Amla wary of reverse swing as South Africa edge ahead of Australia in second Test
A first innings lead of 20 for the hosts after two days of play, with De Villiers so far making light work of the conditions
Hashim Amla played an uncharacteristically grinding innings to help South Africa to a narrow 20-run lead over Australia on Day 2 of the second Test at St George's Park, but praised the work of AB de Villiers in the face of excellent reverse-swing bowling from the tourists.
Amla scored 56 from 148 balls in a third-wicket partnership of 88 with Dean Elgar (57 from 197 balls) as South Africa reached 263-7 at the close to earn a first innings lead of 20.
Crucially they still have AB de Villiers at the wicket. Unbeaten on 74 from 81 balls, De Villiers has been the only player in the match who has made batting look comfortable on a slow pitch on which both sides have been able to produce prodigious reverse-swing.
"He is so pleasing to watch, after Dean and I grounded it out, AB comes in and makes it look very easy," Amla told SuperSport at the end of the days' play. "Ideally we would obviously like a sizeable lead, the ball is tailing in and we have to bat last in the second innings.
"They (Australian bowlers) got good shape in the air, their reverse swing can be in or out, they have bowlers who are skilled enough to do both. It will be a very important morning and fortunately our bowlers have had a day to rest."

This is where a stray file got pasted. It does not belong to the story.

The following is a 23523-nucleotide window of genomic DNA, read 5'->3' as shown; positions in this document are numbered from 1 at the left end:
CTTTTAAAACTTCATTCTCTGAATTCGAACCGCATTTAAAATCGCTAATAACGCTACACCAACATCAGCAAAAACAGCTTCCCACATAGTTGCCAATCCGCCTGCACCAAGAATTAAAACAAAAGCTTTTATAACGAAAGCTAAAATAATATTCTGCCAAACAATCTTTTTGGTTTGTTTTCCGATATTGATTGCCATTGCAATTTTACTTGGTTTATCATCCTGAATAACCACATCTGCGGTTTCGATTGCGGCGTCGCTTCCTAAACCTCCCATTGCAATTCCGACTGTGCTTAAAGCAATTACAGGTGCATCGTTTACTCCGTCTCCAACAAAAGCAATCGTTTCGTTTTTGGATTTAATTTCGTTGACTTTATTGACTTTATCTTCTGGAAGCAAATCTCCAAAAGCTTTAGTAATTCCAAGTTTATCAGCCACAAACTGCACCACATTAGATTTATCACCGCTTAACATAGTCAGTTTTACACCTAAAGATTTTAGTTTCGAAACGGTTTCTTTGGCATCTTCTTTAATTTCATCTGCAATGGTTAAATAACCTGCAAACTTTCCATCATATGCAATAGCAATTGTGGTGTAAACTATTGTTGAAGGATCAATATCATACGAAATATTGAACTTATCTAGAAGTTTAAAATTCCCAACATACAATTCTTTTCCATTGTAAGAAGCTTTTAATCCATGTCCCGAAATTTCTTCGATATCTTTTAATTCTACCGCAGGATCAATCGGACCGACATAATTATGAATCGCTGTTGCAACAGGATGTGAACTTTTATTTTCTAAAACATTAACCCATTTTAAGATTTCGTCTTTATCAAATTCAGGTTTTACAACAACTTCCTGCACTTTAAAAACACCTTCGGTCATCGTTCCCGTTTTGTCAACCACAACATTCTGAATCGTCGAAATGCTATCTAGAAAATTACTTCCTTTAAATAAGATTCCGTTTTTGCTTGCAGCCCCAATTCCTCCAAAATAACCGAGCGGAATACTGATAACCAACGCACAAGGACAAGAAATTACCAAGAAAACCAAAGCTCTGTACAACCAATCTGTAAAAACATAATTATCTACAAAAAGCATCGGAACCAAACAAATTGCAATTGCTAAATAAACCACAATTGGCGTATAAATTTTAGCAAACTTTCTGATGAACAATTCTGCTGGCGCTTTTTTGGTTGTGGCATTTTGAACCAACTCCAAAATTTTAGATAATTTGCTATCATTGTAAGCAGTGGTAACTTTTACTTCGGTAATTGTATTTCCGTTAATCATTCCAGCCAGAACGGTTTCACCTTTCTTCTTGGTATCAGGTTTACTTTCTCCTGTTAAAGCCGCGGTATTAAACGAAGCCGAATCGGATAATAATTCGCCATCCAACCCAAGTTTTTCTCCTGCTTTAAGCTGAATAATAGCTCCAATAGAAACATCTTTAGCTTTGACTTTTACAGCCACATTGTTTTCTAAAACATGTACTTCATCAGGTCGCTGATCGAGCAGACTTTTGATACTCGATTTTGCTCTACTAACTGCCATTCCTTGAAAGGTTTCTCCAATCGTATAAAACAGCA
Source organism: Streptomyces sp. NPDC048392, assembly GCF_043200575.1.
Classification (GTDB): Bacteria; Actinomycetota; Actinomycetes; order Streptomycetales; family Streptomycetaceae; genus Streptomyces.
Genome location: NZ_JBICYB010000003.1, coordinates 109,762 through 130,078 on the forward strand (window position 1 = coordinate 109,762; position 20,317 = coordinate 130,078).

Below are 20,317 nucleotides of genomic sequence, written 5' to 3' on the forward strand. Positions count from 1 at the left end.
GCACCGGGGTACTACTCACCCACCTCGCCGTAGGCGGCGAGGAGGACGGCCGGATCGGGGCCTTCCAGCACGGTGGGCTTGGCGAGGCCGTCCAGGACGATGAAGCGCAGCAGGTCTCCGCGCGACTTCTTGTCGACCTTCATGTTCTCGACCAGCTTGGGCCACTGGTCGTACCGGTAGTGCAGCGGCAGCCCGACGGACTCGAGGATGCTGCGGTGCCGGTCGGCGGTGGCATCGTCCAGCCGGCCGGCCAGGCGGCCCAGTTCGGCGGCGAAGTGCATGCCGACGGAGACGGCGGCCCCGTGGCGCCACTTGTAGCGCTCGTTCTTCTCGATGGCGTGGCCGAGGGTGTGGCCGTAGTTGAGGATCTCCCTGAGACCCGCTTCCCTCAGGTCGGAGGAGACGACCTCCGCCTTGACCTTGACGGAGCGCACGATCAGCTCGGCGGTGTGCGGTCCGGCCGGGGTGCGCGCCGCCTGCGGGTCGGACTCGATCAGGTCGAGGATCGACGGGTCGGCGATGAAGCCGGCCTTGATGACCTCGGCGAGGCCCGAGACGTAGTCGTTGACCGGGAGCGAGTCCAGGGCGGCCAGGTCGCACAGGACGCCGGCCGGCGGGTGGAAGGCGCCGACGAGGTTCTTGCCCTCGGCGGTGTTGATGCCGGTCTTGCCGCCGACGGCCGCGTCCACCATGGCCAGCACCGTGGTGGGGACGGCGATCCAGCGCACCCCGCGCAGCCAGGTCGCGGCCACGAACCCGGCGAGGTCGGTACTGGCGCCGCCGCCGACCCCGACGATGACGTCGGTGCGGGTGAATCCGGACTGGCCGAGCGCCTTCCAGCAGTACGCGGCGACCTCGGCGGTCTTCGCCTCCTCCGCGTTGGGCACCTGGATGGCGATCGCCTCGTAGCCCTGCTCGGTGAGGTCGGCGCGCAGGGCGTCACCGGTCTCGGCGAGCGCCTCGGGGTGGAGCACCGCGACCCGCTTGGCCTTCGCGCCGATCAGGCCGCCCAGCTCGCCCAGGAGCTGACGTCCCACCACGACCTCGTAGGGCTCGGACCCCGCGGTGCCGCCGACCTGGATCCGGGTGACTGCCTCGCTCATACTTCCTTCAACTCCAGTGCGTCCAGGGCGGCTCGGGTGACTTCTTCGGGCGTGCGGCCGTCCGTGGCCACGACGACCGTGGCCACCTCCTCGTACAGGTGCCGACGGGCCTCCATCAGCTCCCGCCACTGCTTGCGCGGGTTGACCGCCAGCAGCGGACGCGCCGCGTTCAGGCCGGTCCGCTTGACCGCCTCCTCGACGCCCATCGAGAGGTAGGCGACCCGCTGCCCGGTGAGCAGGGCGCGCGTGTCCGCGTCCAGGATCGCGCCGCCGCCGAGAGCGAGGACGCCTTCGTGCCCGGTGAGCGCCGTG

Amla and Elgar added just 43 runs in 26 overs in the middle session of the day, but he maintains it was more important at that stage to preserve their wickets.
"Australia bowled pretty well the whole session, we were trying to be as positive as possible, but there were not a lot of loose balls on offer," Amla said.
"Not losing wickets in the session was important as the ball was reversing quite a bit at that stage."
Australia seamer Pat Cummins, who claimed 2-55 in 20 overs, believes it was a good day for his side, despite giving up a first innings lead.
"We knew we would probably spend the day in the dirt, but they only have a small lead and are seven down, so it was a pretty good day," he said.
"The wicket felt like it had a little bit in it all day and they batted especially well in the second session. We felt close to wickets but they stuck in there.
"The ball was quite hard and swinging in, it felt like we were in the game for a nick the whole day."
Updated: March 10, 2018 09:12 PM